• SwolliwSwolliw 164 Pts
    @marke
    Yet, in following the wisdom of the ancients in our approach, the results speak for themselves. Member schools of the Association of Christian & Classical Schools (ACCS) produce students whose SAT scores are, on average, 325 points higher than public schools, 191 points higher than conventional religious schools, and 138 points higher than secular private high schools. 

    The source of your "statistics" is extreme, biased and therefore, not credible.
    Is it any wonder that I smelt a dirty rat when I questioned whether you got your information from the back of a cornflakes packet?


  • DeeDee 2362 Pts
    edited August 2
    @marke

    I did not say Christian school students have higher IQs.  I said Christian school students typically score higher on standardized tests than do public school students. 


    Well if you’re an example of the excellence of a Christian education I think no more on the matter needs to be said 
    xlJ_dolphin_473SkepticalOne
  • marke said:
    @Swolliw

    Across the country Christian school students score better than the national average on standardized tests.  Christian school children receive quality educations.  The problem atheists have with Christian school instruction is that it emphasizes the fact that God created all things and that the original formation of the universe and life on earth was not just some random unexplainable miraculous accident of nature with no design and no cause.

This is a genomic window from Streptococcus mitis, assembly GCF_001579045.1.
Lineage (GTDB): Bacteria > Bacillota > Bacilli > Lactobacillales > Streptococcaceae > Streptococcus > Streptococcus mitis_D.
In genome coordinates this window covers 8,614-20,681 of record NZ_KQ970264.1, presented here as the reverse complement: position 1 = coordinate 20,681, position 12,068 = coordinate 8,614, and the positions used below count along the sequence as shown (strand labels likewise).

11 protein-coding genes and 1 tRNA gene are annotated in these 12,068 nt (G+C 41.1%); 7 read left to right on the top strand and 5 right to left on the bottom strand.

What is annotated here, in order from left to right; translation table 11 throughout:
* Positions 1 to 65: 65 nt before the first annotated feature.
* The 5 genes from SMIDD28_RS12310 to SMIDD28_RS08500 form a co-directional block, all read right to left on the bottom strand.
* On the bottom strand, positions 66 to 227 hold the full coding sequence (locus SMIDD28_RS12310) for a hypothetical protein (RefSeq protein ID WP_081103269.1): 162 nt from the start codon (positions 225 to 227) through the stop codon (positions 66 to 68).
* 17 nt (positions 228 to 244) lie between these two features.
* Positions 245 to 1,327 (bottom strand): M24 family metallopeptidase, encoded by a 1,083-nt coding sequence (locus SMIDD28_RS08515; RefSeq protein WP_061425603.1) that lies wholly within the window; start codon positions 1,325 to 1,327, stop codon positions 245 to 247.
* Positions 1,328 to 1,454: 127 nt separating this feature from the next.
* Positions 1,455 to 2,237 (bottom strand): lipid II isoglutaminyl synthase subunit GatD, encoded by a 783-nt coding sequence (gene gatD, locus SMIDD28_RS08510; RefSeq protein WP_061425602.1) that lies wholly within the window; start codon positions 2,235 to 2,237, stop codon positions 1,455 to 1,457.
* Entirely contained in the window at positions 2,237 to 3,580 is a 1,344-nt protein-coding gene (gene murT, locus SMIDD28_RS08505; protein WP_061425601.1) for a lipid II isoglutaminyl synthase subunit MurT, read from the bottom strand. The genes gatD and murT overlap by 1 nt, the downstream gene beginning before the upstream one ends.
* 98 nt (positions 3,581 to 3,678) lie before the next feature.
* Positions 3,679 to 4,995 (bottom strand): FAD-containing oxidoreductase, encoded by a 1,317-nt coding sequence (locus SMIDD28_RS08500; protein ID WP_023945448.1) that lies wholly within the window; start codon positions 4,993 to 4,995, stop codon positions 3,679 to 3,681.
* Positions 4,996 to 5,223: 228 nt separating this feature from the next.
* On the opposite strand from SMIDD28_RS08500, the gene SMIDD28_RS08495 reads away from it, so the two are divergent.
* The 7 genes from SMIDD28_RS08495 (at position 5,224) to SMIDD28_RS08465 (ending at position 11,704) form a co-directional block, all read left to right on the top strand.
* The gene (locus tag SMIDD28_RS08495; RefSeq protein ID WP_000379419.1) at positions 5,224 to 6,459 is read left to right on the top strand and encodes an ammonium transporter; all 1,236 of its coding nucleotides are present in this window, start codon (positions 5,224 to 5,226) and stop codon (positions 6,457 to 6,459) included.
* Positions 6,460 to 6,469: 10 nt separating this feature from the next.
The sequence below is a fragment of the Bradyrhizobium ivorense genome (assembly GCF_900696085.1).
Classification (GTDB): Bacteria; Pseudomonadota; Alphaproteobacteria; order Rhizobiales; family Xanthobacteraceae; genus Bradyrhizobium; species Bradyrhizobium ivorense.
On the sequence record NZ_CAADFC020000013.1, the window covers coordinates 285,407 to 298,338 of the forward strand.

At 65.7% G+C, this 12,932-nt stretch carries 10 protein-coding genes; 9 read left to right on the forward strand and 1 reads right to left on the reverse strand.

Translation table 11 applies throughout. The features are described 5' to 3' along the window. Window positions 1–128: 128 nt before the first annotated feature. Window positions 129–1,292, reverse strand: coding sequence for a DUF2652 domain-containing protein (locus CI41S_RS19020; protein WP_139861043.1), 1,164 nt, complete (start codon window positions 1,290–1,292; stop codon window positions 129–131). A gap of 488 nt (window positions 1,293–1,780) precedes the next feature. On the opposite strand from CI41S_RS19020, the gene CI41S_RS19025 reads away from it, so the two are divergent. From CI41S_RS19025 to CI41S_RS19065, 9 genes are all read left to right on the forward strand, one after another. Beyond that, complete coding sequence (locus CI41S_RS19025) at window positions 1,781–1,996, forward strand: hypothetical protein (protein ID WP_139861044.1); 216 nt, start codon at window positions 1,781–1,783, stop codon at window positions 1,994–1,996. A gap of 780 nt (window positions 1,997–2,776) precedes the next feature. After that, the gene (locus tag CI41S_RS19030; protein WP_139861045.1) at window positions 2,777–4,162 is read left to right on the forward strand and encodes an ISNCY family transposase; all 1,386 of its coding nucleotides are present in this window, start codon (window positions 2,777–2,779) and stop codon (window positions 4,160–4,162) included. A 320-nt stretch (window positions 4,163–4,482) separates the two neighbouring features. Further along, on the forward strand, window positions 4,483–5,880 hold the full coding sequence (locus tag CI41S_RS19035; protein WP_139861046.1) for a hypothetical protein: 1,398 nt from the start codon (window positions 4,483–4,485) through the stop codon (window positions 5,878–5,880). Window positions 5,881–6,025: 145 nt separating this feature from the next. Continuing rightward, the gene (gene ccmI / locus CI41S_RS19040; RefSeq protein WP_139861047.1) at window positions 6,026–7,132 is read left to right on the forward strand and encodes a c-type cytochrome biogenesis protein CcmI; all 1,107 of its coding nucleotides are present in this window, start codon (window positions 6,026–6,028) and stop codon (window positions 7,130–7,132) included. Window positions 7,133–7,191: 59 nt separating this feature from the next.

No schools in the UK teach literal creationism. All schools are legally obliged to teach evolution.
  • marke said:
    @Swolliw

    Across the country Christian school students score better than the national average on standardized tests.  Christian school children receive quality educations.  The problem atheists have with Christian school instruction is that it emphasizes the fact that God created all things and that the original formation of the universe and life on earth was not just some random unexplainable miraculous accident of nature with no design and no cause.
    Are private schools taking the same standardized tests as public schools? I'd like to see your source on that claim.

    As for the rest, I have no problem with a private school curriculum that doesn't contradict what we actually know about the world and cosmos.